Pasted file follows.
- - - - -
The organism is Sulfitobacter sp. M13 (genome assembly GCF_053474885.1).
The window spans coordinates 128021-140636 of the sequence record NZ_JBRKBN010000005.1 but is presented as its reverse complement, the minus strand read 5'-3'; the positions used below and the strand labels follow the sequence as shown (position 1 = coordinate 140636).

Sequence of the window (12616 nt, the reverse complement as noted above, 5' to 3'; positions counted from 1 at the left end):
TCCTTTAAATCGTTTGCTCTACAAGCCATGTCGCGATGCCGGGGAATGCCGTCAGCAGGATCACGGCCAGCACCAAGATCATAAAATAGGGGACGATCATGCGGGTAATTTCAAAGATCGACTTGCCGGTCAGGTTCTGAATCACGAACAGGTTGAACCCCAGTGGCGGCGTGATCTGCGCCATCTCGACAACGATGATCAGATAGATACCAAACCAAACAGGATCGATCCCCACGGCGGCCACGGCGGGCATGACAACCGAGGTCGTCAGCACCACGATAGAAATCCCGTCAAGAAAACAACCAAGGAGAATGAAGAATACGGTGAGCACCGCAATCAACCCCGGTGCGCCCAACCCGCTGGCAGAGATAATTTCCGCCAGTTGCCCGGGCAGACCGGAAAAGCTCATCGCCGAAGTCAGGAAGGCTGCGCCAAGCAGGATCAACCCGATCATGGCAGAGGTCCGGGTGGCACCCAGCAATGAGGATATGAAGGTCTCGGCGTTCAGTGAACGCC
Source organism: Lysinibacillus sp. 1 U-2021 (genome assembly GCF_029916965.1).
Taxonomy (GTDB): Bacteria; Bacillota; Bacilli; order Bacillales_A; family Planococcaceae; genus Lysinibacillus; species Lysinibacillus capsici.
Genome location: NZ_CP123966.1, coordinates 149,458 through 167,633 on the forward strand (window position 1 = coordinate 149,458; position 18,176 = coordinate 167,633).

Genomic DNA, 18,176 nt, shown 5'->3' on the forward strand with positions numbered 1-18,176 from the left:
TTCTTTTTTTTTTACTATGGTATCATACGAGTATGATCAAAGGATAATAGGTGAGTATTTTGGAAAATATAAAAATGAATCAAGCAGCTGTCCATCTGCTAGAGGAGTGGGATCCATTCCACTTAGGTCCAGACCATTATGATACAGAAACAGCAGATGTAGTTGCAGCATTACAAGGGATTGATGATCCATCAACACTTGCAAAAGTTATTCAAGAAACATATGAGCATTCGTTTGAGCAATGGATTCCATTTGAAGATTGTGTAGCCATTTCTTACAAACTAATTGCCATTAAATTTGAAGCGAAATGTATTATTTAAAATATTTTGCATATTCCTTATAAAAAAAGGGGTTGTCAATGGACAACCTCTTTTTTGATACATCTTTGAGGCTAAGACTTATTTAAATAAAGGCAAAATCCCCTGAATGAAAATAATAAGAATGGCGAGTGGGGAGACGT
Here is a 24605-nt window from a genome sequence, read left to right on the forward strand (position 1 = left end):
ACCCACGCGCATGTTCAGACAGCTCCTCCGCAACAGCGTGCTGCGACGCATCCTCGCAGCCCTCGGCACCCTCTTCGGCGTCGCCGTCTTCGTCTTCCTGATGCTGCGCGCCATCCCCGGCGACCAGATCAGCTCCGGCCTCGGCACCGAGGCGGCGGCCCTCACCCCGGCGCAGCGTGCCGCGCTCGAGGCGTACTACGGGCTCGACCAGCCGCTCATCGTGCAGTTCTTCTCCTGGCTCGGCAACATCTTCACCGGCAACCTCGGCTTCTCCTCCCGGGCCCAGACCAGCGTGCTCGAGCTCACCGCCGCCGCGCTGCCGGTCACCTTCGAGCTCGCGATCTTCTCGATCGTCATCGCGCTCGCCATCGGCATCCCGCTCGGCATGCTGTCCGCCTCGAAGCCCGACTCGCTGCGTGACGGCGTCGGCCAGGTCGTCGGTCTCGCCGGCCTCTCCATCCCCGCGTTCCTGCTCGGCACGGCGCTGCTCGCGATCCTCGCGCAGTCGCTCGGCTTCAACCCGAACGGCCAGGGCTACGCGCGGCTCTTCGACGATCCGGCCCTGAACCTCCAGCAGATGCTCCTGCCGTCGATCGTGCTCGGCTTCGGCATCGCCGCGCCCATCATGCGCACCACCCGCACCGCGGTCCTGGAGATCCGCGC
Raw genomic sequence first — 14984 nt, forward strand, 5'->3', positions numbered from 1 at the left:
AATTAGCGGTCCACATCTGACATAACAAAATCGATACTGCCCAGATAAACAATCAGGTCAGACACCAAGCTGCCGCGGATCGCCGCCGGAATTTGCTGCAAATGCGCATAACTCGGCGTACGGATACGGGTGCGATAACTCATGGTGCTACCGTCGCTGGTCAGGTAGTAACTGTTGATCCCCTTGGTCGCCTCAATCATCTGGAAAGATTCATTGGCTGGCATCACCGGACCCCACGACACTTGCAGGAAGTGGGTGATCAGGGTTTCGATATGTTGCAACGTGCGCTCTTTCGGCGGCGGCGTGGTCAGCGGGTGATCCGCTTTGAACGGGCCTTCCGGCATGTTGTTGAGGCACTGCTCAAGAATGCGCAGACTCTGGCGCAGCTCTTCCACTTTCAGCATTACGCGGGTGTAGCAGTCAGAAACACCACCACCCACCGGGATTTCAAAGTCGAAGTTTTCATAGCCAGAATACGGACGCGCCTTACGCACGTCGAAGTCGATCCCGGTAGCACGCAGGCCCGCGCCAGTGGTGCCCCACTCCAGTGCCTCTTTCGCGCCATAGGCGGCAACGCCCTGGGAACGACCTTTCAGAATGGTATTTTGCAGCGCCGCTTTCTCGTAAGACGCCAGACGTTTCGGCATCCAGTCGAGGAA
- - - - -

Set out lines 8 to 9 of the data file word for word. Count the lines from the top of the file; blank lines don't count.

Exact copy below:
Genomic DNA, 18,176 nt, shown 5'->3' on the forward strand with positions numbered 1-18,176 from the left:
TTCTTTTTTTTTTACTATGGTATCATACGAGTATGATCAAAGGATAATAGGTGAGTATTTTGGAAAATATAAAAATGAATCAAGCAGCTGTCCATCTGCTAGAGGAGTGGGATCCATTCCACTTAGGTCCAGACCATTATGATACAGAAACAGCAGATGTAGTTGCAGCATTACAAGGGATTGATGATCCATCAACACTTGCAAAAGTTATTCAAGAAACATATGAGCATTCGTTTGAGCAATGGATTCCATTTGAAGATTGTGTAGCCATTTCTTACAAACTAATTGCCATTAAATTTGAAGCGAAATGTATTATTTAAAATATTTTGCATATTCCTTATAAAAAAAGGGGTTGTCAATGGACAACCTCTTTTTTGATACATCTTTGAGGCTAAGACTTATTTAAATAAAGGCAAAATCCCCTGAATGAAAATAATAAGAATGGCGAGTGGGGAGACGT